The Galway Film Fleadh is up and running, with a full schedule of cinema-based activities, for the first time in three years.

More than 80 films will be shown over the coming days, with 20 world premieres among the attractions.

And the rude health of the Irish language film sector is also being celebrated, with first screenings of a number of features, shorts and documentaries.

The works, from both debut and established directors, come at a time when the potential of Irish films is being explored further.

TG4 and Screen Ireland will host a networking event next Saturday for producers interested in creating content in the language.

And those with films selected for this year's Fleadh say that there is momentum behind their endeavours, thanks to initiatives like Cine 4, a collaboration between the Film Board, TG4 and the Broadcasting Authority.

Since its launch in 2018, it has to the development of a number of new films, including An Cailín Ciúin, Arracht and Foscadh.

It aims to encourage the production of original feature films in Irish, for a domestic and international audience.

Independent director Paula Kehoe said it has helped the wider filmmaking sector too, by bringing audiences to works that they might not have had a chance to see before.

Her film, Cathair na Mílte Grian, will be shown at the Fleadh on Friday.

Ms Kehoe said that she has noticed a change in attitude to works in Irish since her first film was produced almost ten years ago.

"The world has really shifted in the last five years. The profile that films have been getting in recent years has shown people films can be in any language and speak to a wide audience," she said.

She contends that "the perception of the Irish language has changed and that's fed into how Irish cinema is perceived."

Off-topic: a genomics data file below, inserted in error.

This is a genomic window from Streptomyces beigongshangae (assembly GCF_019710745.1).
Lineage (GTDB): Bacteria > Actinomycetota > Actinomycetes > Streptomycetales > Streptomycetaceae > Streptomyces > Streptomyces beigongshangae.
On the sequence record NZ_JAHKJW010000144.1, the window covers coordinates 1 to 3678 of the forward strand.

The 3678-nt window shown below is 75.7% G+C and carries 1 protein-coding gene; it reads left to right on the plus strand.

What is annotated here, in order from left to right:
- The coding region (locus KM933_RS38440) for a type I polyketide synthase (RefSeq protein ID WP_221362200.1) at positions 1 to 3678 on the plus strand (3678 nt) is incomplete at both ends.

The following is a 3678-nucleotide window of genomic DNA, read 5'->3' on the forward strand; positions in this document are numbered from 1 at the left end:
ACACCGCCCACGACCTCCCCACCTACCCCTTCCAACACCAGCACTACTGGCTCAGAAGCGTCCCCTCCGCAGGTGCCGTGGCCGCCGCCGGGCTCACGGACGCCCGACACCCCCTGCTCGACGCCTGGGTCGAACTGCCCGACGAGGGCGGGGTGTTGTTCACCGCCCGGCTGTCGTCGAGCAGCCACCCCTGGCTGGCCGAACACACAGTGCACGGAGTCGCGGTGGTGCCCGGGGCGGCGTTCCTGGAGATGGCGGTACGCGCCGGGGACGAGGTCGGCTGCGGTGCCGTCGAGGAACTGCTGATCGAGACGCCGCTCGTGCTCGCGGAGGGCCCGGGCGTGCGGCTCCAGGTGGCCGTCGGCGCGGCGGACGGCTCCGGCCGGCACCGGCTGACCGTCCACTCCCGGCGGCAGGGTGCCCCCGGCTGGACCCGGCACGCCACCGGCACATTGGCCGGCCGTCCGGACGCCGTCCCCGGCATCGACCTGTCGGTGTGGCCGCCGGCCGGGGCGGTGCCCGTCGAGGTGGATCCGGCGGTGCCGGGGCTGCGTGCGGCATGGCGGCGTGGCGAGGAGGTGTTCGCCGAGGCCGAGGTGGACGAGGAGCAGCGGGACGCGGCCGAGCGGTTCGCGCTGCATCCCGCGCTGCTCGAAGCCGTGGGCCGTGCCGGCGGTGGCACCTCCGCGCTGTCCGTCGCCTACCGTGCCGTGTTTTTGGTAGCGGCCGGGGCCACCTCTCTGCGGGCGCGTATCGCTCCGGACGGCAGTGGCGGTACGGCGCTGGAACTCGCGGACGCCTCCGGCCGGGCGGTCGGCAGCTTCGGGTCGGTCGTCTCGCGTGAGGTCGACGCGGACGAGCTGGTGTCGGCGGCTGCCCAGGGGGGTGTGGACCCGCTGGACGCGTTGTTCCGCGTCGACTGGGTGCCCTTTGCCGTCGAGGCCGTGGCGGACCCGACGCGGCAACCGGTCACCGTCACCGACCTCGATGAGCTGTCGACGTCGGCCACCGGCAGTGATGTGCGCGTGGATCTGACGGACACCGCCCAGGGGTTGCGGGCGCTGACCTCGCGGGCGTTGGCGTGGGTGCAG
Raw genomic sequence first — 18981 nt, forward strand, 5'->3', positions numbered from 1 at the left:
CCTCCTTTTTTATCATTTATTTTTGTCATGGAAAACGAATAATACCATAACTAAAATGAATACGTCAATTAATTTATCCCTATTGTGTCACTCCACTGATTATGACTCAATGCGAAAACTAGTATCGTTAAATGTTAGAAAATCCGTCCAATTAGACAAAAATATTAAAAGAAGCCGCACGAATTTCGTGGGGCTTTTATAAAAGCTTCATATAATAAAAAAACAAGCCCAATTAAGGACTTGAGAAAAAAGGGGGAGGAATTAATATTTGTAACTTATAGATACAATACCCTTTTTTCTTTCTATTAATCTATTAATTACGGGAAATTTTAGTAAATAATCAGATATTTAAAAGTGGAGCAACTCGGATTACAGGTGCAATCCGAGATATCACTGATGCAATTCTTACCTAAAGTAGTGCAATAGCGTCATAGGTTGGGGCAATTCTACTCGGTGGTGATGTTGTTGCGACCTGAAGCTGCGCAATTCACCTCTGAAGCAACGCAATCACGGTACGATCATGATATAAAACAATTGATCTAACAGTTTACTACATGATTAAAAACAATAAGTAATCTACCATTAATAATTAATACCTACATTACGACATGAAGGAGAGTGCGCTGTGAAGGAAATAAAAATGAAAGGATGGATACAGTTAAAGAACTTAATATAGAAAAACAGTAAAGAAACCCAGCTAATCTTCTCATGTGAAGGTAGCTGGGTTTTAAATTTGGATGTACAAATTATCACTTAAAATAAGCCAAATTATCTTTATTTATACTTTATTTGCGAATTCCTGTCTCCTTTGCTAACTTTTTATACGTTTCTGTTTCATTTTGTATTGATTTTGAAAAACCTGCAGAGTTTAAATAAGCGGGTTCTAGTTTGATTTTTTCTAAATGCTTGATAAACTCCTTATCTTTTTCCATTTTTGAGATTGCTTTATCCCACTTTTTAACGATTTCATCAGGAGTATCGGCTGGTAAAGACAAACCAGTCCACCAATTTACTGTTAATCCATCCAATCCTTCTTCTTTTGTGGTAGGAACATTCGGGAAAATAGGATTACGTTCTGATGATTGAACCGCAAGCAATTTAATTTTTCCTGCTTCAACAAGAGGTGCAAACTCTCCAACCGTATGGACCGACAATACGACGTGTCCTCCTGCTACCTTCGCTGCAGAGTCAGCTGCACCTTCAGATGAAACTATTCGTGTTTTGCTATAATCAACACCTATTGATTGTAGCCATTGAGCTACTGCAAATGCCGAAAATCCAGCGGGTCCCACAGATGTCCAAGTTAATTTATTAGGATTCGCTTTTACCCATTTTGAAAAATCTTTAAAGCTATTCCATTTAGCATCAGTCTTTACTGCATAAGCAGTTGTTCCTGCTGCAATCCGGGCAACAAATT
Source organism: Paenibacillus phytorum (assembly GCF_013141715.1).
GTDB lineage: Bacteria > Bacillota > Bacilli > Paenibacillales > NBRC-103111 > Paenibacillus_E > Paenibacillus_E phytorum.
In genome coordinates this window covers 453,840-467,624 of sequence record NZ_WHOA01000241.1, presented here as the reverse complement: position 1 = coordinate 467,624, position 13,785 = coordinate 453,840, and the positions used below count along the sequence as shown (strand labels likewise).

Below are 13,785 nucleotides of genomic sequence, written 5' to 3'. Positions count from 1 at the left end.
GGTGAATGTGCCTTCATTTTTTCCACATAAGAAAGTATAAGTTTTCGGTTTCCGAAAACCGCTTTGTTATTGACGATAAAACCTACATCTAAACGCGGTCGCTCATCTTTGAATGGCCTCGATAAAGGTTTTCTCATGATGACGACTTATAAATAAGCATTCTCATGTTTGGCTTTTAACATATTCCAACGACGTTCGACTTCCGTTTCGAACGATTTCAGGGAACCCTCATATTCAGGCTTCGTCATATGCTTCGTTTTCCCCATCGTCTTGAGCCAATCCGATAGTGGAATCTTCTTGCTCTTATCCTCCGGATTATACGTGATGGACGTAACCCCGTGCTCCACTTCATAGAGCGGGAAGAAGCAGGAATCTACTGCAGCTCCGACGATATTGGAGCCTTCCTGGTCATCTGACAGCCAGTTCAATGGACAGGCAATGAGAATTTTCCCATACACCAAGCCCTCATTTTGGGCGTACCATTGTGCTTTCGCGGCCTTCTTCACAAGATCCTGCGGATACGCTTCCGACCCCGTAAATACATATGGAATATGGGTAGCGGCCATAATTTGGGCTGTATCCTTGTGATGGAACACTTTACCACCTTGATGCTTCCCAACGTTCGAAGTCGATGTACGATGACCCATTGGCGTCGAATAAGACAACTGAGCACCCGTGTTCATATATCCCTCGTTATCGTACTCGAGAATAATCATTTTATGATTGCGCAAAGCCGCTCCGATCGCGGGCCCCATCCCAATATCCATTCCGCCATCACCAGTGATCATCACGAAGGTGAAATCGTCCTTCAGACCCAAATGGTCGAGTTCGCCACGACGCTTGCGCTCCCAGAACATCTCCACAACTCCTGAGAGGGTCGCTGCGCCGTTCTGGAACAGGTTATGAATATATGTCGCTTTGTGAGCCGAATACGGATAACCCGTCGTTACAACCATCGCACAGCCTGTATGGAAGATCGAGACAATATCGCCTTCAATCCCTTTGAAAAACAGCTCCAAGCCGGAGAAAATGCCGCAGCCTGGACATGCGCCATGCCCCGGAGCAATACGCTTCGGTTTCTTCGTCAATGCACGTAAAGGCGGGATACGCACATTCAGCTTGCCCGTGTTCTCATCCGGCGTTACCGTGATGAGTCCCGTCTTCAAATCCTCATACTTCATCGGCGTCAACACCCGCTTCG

For Alan Esslemont that shift is central to what Cine 4 is trying to achieve, as part of a wider drive to promote the use of the language in everyday life.

Alan Esslemont puts the success down to a pent-up talent

The Director General of TG4 says that the aim was to create "a driver for Irish language cinema, with a strong vision that one day we would have an Oscar for the language".

Mr Esslemont puts the success down to a pent-up talent that was there for 25 years, that now has the benefit of a "laser-like focus" to support new projects.

This week sees the premiere of another film from the same stable - Tarrac- which will debut at the Fleadh on Friday night.

This year’s programme also features a strand of films focusing on Ukraine. The festival will close with the Irish premiere of Carol of the Bells.

Set in Ukraine during World War II, it tells the story of three families torn apart by conflict.

Given the events of recent months, the symbolism of such a story is not lost on actor Yana Koroliova. She is among thousands of her compatriots now living here, after fleeting similar upheaval in her homeland this year.

Yana Koroliova has 'mixed emotions' ahead of the premiere

Weeks after she arrived in Ballyvaughan in Co Clare, she showed a trailer of the recently completed movie to someone, who in turn brought it to the attention of Fleadh programmers.

Now, Ms Koroliova is preparing to see the completed production for the first time on Sunday night.

She says she has "mixed emotions" ahead of the premiere.

"On one hand, I’m remembering the conflict in my country but I’m so grateful for the welcome I’ve received here," she said.

She recalls thinking of stories told to her by her grandmother about the occupation of Ukraine during WWII and then realising earlier this year that similar events were unfolding again.

"I’m overwhelmed with the emotions and feelings I have [before the premiere] but I’m really grateful to be a part of the festival and to be able to share this work with everybody," Ms Koroliova said.